A massive sea erosion near the confluence of Rushikulya River and Bay of Bengal in Odisha's Ganjam district has posed a threat to the mass nesting of the Olive Ridley turtles this year, wildlife activists said.
A six-km stretch from Puruna Bandha to Bateshwar near the river mouth was considered as the second largest mass nesting site after Gahirmatha in Kendrapara district in the state, where lakhs of the endangered marine turtles nest between November and February every year.
The state forest department expressed hope that natural restoration will take place at the affected beach in the coming months and there will be no negative impact on the mass nesting of the turtles.
The place of the confluence has changed due to massive sea erosion. While Rushikulya earlier used to meet the sea at the Puruna Bandha area, the new location is New Podampeta, which is around 2.5 km away.
More erosion occurred when the high tidal waves lashed the beach on Wednesday due to the full moon, said Rabindranath Sahu, secretary of the Rushikulya Sea Turtle Protection Committee. "At present, very limited space is left on the beach for mass nesting. The sea is destroying the site," Sahu said.
P K Mohanty, professor of Marine Science at Berhampur University, also expressed fear that a decrease in the space of the rookery, coupled with sea pollution, would affect the mass nesting.
Berhampur Divisional Forest Officer (DFO) Amlan Nayak confirmed the change of location of the river mouth and erosion of the beach in the mass nesting site. He, however, hoped that the beach might redevelop naturally in the coming months after the rain withdraws and it would facilitate the mass nesting of Olive Ridley turtles.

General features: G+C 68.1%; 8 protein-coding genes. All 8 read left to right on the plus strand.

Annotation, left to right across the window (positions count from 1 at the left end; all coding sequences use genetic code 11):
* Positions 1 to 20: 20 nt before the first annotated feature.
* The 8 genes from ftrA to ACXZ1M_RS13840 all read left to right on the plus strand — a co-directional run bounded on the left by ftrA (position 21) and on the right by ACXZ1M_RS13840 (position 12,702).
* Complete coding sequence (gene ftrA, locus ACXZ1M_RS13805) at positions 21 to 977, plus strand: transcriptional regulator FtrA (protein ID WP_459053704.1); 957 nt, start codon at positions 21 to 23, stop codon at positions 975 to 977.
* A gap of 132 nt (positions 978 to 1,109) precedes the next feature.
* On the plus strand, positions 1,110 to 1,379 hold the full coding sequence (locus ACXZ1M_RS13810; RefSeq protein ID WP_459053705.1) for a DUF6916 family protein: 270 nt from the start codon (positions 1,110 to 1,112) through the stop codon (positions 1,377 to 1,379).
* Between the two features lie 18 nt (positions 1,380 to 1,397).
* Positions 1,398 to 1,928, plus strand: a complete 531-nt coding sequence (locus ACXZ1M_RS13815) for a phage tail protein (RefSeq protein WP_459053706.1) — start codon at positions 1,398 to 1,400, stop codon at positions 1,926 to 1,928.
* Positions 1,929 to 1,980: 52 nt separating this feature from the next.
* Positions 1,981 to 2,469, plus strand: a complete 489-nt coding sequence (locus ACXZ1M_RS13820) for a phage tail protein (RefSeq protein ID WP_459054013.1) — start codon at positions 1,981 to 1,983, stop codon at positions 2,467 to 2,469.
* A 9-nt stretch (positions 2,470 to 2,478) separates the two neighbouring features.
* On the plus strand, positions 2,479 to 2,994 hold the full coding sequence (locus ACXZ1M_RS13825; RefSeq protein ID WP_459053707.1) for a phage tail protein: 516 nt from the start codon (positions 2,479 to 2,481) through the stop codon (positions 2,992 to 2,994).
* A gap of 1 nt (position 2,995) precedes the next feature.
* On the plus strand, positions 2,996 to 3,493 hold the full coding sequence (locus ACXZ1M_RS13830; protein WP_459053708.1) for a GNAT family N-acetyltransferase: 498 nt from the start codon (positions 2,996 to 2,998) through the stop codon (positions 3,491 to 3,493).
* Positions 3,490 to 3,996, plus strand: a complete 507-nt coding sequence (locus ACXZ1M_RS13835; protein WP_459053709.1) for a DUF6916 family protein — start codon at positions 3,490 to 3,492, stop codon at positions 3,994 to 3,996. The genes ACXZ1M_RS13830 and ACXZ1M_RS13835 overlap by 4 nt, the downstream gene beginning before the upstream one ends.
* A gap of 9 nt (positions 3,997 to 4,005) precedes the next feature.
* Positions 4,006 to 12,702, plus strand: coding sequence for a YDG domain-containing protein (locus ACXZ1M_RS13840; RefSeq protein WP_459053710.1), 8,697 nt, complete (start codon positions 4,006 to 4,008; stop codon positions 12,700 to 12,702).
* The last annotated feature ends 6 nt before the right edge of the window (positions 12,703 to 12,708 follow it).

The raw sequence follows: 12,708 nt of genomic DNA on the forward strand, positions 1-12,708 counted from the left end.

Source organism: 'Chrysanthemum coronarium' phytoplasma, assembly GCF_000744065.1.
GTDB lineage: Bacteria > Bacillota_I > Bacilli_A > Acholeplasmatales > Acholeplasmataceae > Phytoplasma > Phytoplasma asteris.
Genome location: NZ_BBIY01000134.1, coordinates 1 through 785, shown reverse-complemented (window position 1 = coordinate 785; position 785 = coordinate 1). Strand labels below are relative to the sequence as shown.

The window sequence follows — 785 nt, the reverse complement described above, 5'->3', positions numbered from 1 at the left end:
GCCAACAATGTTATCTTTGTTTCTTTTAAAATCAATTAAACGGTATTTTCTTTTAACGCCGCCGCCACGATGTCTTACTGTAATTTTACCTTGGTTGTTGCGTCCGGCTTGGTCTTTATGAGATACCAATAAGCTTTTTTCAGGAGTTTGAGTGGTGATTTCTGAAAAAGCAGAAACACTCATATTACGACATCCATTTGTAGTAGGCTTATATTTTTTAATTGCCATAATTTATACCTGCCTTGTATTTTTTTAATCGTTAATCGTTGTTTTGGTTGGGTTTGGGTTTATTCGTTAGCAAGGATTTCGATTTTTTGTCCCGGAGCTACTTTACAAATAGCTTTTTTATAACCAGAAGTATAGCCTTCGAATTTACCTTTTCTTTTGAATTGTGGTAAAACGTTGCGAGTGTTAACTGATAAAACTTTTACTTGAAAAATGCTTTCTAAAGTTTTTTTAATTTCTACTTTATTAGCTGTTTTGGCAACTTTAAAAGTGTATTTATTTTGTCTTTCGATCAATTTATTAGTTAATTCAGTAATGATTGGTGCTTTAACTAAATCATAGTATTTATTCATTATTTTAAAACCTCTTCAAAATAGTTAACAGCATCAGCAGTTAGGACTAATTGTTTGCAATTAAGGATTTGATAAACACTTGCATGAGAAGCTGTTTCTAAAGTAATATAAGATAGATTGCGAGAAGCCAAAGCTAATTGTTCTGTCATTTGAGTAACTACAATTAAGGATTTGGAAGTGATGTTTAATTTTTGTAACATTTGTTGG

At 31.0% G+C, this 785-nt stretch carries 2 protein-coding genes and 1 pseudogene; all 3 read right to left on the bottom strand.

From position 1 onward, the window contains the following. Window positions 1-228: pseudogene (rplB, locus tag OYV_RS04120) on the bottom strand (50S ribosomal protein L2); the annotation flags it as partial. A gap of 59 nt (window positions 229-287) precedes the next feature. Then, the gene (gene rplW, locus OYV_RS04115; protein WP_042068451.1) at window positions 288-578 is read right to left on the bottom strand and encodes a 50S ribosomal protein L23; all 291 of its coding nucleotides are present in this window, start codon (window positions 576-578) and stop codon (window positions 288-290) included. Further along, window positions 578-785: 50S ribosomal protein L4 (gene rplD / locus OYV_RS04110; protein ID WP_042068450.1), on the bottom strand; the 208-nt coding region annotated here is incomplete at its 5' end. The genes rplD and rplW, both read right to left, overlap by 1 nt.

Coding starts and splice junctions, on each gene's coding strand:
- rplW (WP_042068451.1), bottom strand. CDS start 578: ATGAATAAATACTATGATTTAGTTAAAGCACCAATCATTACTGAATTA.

About three years ago, a similar erosion had occurred at the beach, but natural restoration took place through deposition by the sea, an official said.
Sahu said sea erosion in the river mouth area had been taking place since 2007. However, natural restoration did not happen near Gokharkuda and Purana Bandha areas -- a stretch of the rookery.
During 'arribada', female turtles reach beaches usually at the dead of the night for laying eggs. After that, they return to the sea. An Olive Ridley usually lays about 120 to 150 eggs, and hatchlings, after emerging from these eggs in a span of 45 to 60 days, travel to the sea. They grow up without their mothers.
Reports suggest that out of every 1,000 hatchlings that enter the sea, only one manages to reach adulthood. This extremely low rate of survival has put them under the International Union for Conservation of Nature's Red List.